Simple Class A Amplifier

Thread Starter

LemoNSK

Joined Dec 23, 2019
8
Hello, I was recently working ona Class A amplifier, using one BJT NPN 2N3904 transistor and NPN Darlington pair transistor. The main problem I face is the current flowing from the collector of the first transistor to the base of the darlington pair. I want to get rid of this current, but when I add coupling capacitor between, it changes overall capacitance. The C3 acts as a low-pass filter and if I try to somehow change it, it will affect my signal very badly. Is there any way to get rid of the DC current from collector of the first transistor, or any improvements to my circuit and proper explanation?

Here's the schematic of the amplifier:
Bez názvu.png
If you need more details, I'll be glad to provide you if you ask for anything.
Thank you in advance!
 

crutschow

Joined Mar 14, 2008
24,299
the current flowing from the collector of the first transistor to the base of the darlington pair. I want to get rid of this current
Why?
That base current is very small current (<1mA) and can be readily compensated by proper biasing of the first stage.

And remove R5 and R6.
They serve no useful purpose in that circuit.
Bias at that point should be determined by the first stage resistors.

Note that Class A amps are very inefficient for driving an 8 ohm load.
 

Thread Starter

LemoNSK

Joined Dec 23, 2019
8
Well, the first stage Q point is biased in the middle of the load line (Uce = 4.3 volts). I'm getting like 40 mW from an output.. So I think I will not hear anything when I have 0.5W 8 ohm speaker?
 

Jony130

Joined Feb 17, 2009
5,145
I want to get rid of this current, but when I add coupling capacitor between, it changes overall capacitance.
Why?

I add coupling capacitor between, it changes overall capacitance.
You add a coupling capacitor and still left the C3 capacitor?
In this case, what you have done is a Capacitive voltage divider.
The C3 acts as a low-pass filter and if I try to somehow change it, it will affect my signal very badly.
Why did you add C3 into the circuit?
 

Thread Starter

LemoNSK

Joined Dec 23, 2019
8
Remove C3.
Add a coupling capacitor from the collector of Q1 to the base of Q2.
Then my DC current will be blocked from the collector of the first Q1 and now I have to bias the second one.. Should I choose the reactance value according to the frequency which is somewhere in the middle of 20 Hz to 7 kHz? For example, for 3,5 kHz and reactance approximately 0,5 Ohms.. that gives me 90,99 uF capacitor.
 

Thread Starter

LemoNSK

Joined Dec 23, 2019
8
I don't understand that.
Q2 is already biased by R5 and R6.
Yes, but I was told to delete it.. so I added it back, the same values as before. But the problem is that somehow collector-emitter voltage on Q2 is 6.8V and emitter resistor voltage is 2.1V. I wanted it to be 1/2 and 1/2 (4.5V and 4.5V). And my signal looks like this:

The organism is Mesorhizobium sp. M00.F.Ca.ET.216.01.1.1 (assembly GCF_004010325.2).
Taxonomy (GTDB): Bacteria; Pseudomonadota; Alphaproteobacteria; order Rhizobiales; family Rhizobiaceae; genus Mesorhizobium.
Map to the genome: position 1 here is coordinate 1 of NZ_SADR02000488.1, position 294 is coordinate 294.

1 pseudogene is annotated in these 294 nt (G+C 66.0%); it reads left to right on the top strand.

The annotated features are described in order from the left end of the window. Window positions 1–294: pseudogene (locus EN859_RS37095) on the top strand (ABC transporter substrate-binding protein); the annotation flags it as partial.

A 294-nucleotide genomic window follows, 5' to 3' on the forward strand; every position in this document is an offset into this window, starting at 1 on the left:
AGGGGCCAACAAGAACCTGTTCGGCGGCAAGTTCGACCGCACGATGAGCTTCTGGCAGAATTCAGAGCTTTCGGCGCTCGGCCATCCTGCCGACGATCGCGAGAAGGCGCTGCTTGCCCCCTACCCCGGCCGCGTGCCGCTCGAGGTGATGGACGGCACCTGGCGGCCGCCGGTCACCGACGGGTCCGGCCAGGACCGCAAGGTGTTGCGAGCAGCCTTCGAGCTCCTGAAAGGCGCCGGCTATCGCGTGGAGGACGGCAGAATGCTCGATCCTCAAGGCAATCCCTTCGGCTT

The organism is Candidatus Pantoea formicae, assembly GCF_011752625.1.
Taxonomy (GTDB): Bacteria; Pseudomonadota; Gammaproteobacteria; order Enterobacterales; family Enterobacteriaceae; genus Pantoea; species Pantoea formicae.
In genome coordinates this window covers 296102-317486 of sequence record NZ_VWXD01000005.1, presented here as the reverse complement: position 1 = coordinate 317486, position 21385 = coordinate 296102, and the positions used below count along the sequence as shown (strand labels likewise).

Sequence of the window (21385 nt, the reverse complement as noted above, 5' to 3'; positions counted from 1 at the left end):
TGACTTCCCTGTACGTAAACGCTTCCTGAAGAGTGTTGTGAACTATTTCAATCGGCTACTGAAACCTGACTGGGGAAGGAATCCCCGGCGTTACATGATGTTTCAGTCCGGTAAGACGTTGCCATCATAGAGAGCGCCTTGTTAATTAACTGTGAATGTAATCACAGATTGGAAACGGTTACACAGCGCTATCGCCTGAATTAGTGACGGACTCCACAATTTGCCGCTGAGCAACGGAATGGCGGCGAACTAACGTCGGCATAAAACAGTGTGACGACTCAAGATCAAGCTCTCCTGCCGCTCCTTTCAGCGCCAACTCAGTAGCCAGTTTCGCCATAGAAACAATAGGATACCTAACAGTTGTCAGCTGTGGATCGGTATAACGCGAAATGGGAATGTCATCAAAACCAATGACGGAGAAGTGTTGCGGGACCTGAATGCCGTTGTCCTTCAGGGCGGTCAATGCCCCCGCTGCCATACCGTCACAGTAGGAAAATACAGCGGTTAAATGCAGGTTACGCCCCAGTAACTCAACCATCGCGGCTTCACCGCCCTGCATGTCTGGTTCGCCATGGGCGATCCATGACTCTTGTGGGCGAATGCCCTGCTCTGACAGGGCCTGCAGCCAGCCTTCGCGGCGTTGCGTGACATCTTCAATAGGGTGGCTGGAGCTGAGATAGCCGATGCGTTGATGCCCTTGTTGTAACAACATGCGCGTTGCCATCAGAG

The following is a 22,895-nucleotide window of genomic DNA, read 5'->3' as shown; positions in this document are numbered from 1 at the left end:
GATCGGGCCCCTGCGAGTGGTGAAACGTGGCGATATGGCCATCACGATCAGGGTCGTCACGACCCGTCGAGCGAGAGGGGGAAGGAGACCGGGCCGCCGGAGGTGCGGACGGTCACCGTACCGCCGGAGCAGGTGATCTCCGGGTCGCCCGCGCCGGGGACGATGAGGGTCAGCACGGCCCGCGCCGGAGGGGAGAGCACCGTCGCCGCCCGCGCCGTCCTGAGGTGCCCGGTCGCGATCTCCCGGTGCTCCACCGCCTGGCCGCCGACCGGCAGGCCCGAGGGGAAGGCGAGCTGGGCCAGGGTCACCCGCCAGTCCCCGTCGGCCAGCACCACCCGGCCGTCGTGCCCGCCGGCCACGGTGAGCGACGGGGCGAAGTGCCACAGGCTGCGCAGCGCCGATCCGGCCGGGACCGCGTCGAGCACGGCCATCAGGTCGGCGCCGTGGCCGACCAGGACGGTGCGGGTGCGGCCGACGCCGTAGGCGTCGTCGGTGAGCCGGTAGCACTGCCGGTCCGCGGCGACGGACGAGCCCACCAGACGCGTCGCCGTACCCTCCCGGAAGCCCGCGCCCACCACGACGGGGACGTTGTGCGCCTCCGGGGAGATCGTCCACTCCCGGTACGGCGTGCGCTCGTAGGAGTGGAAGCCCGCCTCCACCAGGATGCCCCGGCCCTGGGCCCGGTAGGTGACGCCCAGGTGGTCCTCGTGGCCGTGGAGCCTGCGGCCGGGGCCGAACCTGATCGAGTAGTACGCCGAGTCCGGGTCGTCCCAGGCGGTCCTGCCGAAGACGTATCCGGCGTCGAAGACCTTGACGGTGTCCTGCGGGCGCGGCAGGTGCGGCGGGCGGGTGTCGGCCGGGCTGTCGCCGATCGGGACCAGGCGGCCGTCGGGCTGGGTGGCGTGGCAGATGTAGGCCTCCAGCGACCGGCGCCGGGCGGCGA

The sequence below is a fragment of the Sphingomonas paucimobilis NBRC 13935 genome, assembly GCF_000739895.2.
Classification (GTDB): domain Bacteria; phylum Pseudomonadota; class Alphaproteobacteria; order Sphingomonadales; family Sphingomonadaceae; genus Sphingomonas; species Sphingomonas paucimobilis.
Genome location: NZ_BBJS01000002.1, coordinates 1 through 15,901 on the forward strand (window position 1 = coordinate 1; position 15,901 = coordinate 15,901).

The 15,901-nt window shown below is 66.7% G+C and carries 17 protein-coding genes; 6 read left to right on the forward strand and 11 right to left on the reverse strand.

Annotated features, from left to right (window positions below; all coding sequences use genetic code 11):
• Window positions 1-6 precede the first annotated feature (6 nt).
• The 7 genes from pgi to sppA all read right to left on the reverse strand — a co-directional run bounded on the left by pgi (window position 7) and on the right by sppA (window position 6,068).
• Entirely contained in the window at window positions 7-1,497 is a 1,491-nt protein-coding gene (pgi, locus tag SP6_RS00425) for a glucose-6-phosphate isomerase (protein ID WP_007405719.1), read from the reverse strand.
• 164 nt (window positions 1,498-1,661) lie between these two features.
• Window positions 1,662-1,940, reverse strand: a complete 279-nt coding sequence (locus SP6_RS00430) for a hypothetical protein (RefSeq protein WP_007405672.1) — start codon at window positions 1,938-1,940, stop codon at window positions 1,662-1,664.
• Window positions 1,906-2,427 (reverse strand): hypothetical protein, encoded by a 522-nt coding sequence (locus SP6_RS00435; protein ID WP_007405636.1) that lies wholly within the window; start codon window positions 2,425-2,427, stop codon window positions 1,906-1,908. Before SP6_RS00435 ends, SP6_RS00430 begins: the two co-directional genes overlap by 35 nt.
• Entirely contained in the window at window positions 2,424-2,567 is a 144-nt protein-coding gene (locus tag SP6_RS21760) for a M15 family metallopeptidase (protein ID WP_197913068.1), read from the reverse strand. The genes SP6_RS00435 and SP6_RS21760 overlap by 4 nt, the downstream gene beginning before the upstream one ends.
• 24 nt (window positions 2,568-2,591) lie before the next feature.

asdas.png
 

Jony130

Joined Feb 17, 2009
5,145
Yes, but I was told to delete it.. so I added it back, the same values as before. But the problem is that somehow collector-emitter voltage on Q2 is 6.8V and emitter resistor voltage is 2.1V. I wanted it to be 1/2 and 1/2 (4.5V and 4.5V). And my signal looks like this:
In this case, try to reduce R5 and R6 value by a factor of 10.
 

Thread Starter

LemoNSK

Joined Dec 23, 2019
8
Well, I have 8 Ohm, 0.5W speaker allowing 7.000 Hz at most. I'd like to have at least 100 or 200 mW to hear at least something.
 

crutschow

Joined Mar 14, 2008
24,299
The 30 ohm emitter resistor Re2 has to provide the minus going current for the 8 ohm load, which means the negative excursion can be no more than about 4.5V * 8/(8+30) = 947mV peak.

That's why a Class B (or AB) stage is normally used to drive a speaker from a low supply voltage.
That will allow the peak voltages to be close to ±4V for a 9V supply.
 

Jony130

Joined Feb 17, 2009
5,145
I'd like to have at least 100 or 200 mW to hear at least something.
So you need a peak voltage across the load equal to:

VL = √(2 * 0.1W * 8Ω) ≈ 1.3Vpeak and a current IL ≈ 162.5mA

or

VL = √(2 * 0.2W * 8Ω) ≈ 1.8Vpeak and IL ≈ 225mA


In the emitter follower, the maximum negative voltage swing across the load is limited by RE resistance value and DC voltage at the emitter.



The RE and RL form a voltage divider so that the maximum negative voltage across is equal to:

VL_max = Veq * RL/(RL + RE) = 4.5V * 8Ω/(8Ω + 30Ω) = 0.94V prak (at best assuming emitter resistor voltage is 4.5V).

So you would need RE around 10Ω and Ie1 = 0.45A.

As you can see this type of amplifier is very inefficient.
 
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